Narrow-leaved bitter-cress

Cardamine impatiens

Images of this species:

Common look-alikes:



Cardamine impatiens is an herbaceous plant which can be an annual or biennial. It can grow to be 2 feet in height. The stem is erect and glabrous. It is somewhat shade tolerant, so it does well in forest edges or dappled sunlight. It also does well in areas that have moist soil.


The leaves (6-20) are thin and membranous. The basal rosette of leaves are pinnately divided. Each leaf has 3-11 leaflets with rounded lobes. The leaves along the stem are also pinnately divided, with sharply toothed or lacerate leaflets. These leaves are sagittate auriculate (a pair of fleshy blunt projections turned downward) at their base, which is an important diagnostic characteristic.


The plant blooms from May to August and its white flowers are small, being up to 0.1 inch long.


The slender siliques (a type of fruit) ripen from May to September. They are 0.6-0.8 inches long and there are 10-24 seeds in each of them which shoot out from the dry fruits.


This is considered a watch list species.


It is not known how narrow-leaved bitter-cress came to the United States from Europe. However, the first record of the plant in New England was from Peterboro, New Hampshire in 1916. The plant then appeared in Connecticut, followed by a subsequent spread across Connecticut, and later reports from Massachusetts (1991), Vermont (1992), and Acadia National Park in Maine (1994).


Early successional forest, forest edges, floodplain forest, herbaceous wetlands, rivers and streams, roadside, vacant lots, yards, and gardens.

life Cycle

Narrow-leaved bitter-cress is an annual or biennial plant that can grow up to two feet in height. The plant’s small white flowers bloom from May to September.This plant is able to spread easily due to its seed-shooting ability. Each flower contains ten to 24 seeds. Seeds are also spread by water and can stick to clothing and animals.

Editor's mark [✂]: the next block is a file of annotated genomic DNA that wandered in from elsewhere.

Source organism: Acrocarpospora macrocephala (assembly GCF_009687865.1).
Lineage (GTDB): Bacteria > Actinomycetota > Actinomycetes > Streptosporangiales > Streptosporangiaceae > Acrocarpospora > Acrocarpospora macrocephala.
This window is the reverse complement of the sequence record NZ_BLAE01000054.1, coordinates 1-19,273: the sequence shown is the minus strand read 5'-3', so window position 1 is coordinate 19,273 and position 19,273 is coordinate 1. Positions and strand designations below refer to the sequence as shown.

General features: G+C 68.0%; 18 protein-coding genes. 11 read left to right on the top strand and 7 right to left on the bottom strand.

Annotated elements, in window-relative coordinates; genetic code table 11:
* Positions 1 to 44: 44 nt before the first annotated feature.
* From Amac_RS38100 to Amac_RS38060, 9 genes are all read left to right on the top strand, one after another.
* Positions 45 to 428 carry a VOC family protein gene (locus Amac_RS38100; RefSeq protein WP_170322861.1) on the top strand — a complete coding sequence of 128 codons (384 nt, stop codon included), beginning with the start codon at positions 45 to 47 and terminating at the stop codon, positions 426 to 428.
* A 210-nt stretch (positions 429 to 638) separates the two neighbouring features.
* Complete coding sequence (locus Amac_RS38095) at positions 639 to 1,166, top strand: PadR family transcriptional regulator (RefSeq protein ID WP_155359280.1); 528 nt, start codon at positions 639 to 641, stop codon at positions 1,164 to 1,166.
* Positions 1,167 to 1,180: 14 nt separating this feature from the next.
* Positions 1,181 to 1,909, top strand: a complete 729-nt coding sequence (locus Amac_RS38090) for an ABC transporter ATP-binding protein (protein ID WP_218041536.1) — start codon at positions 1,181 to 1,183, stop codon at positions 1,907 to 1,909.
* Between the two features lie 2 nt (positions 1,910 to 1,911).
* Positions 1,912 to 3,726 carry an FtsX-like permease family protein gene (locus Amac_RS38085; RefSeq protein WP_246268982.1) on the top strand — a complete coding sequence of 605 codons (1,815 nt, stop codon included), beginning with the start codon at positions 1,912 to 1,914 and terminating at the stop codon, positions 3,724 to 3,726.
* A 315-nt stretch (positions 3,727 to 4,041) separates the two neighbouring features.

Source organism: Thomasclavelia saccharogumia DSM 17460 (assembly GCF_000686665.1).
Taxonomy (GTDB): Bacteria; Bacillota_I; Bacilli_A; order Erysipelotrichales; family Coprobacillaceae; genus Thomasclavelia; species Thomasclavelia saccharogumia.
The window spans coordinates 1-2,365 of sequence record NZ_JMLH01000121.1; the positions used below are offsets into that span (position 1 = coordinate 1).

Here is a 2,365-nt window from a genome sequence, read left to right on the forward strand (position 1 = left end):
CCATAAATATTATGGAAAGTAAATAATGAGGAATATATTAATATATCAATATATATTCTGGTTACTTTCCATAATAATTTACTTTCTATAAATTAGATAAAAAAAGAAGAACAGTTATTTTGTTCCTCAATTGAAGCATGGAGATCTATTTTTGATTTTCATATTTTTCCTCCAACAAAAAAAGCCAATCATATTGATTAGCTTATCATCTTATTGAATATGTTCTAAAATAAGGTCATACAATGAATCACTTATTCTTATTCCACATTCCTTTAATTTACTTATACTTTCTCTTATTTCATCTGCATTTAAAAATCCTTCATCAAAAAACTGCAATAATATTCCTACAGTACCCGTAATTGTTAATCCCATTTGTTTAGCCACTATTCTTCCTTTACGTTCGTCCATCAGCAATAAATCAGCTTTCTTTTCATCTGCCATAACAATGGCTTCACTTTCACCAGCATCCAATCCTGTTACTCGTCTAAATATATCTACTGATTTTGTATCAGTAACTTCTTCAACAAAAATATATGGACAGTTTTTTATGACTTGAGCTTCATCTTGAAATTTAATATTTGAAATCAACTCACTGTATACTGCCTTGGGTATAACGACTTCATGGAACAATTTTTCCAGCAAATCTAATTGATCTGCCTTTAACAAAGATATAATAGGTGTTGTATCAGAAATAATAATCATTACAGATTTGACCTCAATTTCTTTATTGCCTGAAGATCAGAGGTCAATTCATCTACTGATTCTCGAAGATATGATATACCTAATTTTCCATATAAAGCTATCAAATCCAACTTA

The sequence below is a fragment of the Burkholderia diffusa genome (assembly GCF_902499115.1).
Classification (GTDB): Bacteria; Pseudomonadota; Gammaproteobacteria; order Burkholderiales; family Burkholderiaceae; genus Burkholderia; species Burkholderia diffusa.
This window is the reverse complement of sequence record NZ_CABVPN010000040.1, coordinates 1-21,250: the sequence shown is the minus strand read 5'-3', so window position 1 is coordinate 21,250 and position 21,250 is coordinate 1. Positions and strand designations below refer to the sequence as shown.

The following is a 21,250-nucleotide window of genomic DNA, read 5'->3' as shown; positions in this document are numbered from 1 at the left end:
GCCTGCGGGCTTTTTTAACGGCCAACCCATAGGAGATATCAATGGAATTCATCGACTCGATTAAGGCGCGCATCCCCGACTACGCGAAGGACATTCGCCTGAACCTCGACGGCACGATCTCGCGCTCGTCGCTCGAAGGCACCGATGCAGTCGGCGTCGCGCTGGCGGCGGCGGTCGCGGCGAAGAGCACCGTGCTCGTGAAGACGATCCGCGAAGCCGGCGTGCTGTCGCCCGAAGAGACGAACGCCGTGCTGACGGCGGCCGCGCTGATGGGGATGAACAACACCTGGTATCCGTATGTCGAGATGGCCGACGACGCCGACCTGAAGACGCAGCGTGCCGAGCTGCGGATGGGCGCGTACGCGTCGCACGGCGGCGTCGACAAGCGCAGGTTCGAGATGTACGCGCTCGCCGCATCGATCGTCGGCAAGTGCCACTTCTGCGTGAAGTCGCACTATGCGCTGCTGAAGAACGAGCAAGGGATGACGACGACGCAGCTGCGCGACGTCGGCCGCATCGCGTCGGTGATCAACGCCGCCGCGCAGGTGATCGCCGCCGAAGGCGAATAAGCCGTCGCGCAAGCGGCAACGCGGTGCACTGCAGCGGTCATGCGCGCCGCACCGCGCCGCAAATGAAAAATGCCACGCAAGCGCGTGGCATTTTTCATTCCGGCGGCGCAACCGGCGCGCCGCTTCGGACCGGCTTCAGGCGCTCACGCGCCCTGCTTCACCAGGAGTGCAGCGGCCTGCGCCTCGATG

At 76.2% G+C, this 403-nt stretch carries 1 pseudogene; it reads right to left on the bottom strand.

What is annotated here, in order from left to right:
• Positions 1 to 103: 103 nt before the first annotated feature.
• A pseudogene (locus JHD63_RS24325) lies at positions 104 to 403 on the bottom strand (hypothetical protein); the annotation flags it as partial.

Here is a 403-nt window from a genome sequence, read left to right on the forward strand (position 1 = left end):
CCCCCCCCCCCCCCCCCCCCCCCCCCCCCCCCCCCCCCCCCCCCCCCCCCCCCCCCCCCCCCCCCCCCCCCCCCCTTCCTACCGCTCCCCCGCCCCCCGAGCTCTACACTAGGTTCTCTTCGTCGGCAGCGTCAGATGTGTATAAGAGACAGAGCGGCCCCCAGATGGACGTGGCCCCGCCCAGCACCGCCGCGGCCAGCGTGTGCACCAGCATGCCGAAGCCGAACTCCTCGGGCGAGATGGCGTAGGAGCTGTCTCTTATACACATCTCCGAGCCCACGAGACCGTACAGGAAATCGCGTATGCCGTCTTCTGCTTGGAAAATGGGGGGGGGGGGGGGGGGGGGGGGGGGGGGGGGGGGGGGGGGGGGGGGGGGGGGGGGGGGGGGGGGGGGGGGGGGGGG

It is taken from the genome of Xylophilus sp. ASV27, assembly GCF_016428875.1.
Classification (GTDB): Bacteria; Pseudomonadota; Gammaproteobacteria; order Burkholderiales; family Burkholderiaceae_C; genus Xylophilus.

ecological threat

Narrow-leaved bittercress produces many seeds per plant. It can form dense stands invading woodland habitats and outcompete native species.

Management Options

mechanical control

Hand-pulling can be effective with small infestations. Monitor the site and remove plants during the spring, summer and fall to prevent seed production. Plants with flowers and seed heads should be bagged and disposed of in a landfill. Hand-pulling is not recommended for large infestations as it might cause disturbances that will result in more seed germination.

chemical control

There is little information available for chemical control of this plant. However, treatment protocols for biennials like garlic mustard may be effective. A systemic herbicide like glyphosate or triclopyr may be applied to the leaves at any time of the year, as long as the temperature is above 50 degrees Fahrenheit and it is not expected to rain for at least eight hours.

  • Be careful not to damage or kill nearby native plants when conducting management work.
  • Always read and follow pesticide label directions. Application of pesticides may require a certification from the Agency of Agriculture, Food and Markets. The Agency website provides information on what applicator certification is needed.


photo credit

Narrow-leaved Bitter-cress, 5449287, Leslie J. Mehrhoff, University of Connecticut,

Basal rosette, 5270063, Leslie J. Mehrhoff, University of Connecticut,

Stem morphology, 5270064, Leslie J. Mehrhoff, University of Connecticut,

Infructescence, 5270068, Leslie J. Mehrhoff, University of Connecticut,

Flower, 5449232, Leslie J. Mehrhoff, University of Connecticut,

Pennsylvania Bittercress, 5427521, Chris Evans, University of Illinois,

information credit

Center for Invasive Species and Forest Health, Cardamine impatiens

GoBotonoy, Cardamine impatiens

Invasive Plant Atlas of New England

Minnesota Department of Agriculture

Pennsylvania Department of Conservation and Natural Resources